• Injury deals with physical harm or
damage to a person or property. Unjust
treatment; violation of rights; offense.
• Intentional – results from interpersonal
or self-inflicted violence
• Includes homicide, assaults, suicide, suicide
attempts, elder and child abuse, domestic
– Categories of violent acts – war, terrorism,
workplace violence, domestic violence, cultural
violence, racial violence, assault
• Unintentional – results from such
causes as motor vehicle crashes, falls,
fires, poisonings, drownings
• Total unintentional injury and adverse related
– 1996 = 94,948
– 1995 = 93,320
– 1994 = 91,437
• Total overall injury and adverse related deaths
– 1996 = 150,298
– 1995 = 150,809
– 1994 = 150,940
• Not really applicable in this category.
Regional Area Specificity
Life Cycle & Reparability
• Injuries vary – they last short-term,
long-term, or the victim’s entire life.
• Some injuries are easy to recover from
and others take a great deal of time and
effort from the victim. In other cases,
the victims never recover.
• In most occasions, victims receive
• However, sometimes experience victim
blaming because our society believes
that they were not cautious enough.
Channel of Infection
• Some intentional injuries can be
associated with the environment in
which the assailant and victim live.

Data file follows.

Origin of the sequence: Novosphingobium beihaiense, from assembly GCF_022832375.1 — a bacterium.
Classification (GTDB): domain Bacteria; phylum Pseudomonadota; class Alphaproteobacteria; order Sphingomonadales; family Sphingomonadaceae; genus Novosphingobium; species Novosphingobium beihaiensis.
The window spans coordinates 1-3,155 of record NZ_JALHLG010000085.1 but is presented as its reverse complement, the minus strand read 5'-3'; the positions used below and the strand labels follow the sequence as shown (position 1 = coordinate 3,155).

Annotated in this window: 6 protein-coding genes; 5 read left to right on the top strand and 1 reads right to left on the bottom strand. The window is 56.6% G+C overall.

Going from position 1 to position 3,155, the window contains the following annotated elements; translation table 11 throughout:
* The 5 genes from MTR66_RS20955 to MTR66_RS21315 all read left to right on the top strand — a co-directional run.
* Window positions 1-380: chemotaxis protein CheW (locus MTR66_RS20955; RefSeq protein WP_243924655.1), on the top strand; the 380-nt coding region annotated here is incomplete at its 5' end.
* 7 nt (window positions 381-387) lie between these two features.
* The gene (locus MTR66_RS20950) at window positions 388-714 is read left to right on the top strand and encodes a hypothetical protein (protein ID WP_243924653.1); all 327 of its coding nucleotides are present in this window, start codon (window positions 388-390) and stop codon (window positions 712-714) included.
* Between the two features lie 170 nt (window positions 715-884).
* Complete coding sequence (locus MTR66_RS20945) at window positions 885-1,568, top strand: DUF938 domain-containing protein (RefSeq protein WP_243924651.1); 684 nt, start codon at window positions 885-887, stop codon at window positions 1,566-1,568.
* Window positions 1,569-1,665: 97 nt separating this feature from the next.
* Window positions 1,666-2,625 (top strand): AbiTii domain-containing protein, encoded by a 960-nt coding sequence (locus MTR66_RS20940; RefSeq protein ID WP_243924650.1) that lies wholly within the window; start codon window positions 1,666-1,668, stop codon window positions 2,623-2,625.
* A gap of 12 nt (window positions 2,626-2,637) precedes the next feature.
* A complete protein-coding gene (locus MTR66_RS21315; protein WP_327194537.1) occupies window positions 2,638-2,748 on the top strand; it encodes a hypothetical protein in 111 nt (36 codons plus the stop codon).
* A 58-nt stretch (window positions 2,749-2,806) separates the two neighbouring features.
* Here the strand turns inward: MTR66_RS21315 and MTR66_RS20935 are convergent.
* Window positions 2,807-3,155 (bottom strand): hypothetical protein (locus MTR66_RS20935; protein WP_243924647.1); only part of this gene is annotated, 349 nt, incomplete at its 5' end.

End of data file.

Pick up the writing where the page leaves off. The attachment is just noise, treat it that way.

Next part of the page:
• Many unintentional injuries occur in
circumstances outside of the victim’s
Unique Selling Proposition &
• Injury is the leading cause of death and disability
among children and young adults in the USA.
• Motor-vehicle crashes cause more deaths among
people aged 1 to 64 than any other type of injury.
• Homicide is the second leading cause of death for
people aged 15 to 24 and the leading cause of death
for African-American males aged 15 to 34.
• The general population but children,
minorities, and the elderly are
especially at risk for injury.
• Laws and regulations regarding injuries are
not strict enough or not enforced well.
• Our society has become increasingly violent –
some say it has to do with the improper
environment in which children are raised
• In unintentional injuries, a lack of safe guards
and education may be playing a role.
Product Line: Width
• Injury is a serious public health
problem because of its impact on the
health of Americans, including
premature death, disability, and the
burden on our health care system.
Product Line: Depth
• Injury prevention programs geared
towards the general public, especially
those at high risk.
Product Line: Diversity
• Injury prevention strategies focus primarily on
environmental design (e.g., road construction that
permits optimum visibility), product design, human
behavior, education, and legislative and regulatory
requirements that support environmental and
behavioral change. Media advocacy and mass media
campaigns geared towards the general public.
• Public health efforts to prevent injuries have been highly
successful. For example, 240,000 lives were saved
between 1966 and 1990 because of improved motor-
vehicle and highway design, increased use of safety belts
and motorcycle helmets, and enforcement of laws
regarding drinking and driving and speeding.
• This classification continues to overload
media headlines (especially in larger
cities) describing the latest crimes,
assaults, and etc.
Channels of Change
• Mass media campaigns combined with
• Media advocacy campaigns.
• Environmental design alterations.